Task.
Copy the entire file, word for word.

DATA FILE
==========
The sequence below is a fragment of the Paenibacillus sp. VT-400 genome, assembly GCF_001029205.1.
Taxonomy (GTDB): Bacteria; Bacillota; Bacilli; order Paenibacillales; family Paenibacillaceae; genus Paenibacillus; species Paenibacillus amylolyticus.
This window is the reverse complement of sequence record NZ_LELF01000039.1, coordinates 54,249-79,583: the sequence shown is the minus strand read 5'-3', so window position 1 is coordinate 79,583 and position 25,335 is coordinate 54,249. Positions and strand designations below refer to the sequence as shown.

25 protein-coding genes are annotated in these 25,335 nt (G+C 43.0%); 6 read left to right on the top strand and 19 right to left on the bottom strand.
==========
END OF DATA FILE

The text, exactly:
The sequence below is a fragment of the Paenibacillus sp. VT-400 genome, assembly GCF_001029205.1.
Taxonomy (GTDB): Bacteria; Bacillota; Bacilli; order Paenibacillales; family Paenibacillaceae; genus Paenibacillus; species Paenibacillus amylolyticus.
This window is the reverse complement of sequence record NZ_LELF01000039.1, coordinates 54,249-79,583: the sequence shown is the minus strand read 5'-3', so window position 1 is coordinate 79,583 and position 25,335 is coordinate 54,249. Positions and strand designations below refer to the sequence as shown.

25 protein-coding genes are annotated in these 25,335 nt (G+C 43.0%); 6 read left to right on the top strand and 19 right to left on the bottom strand.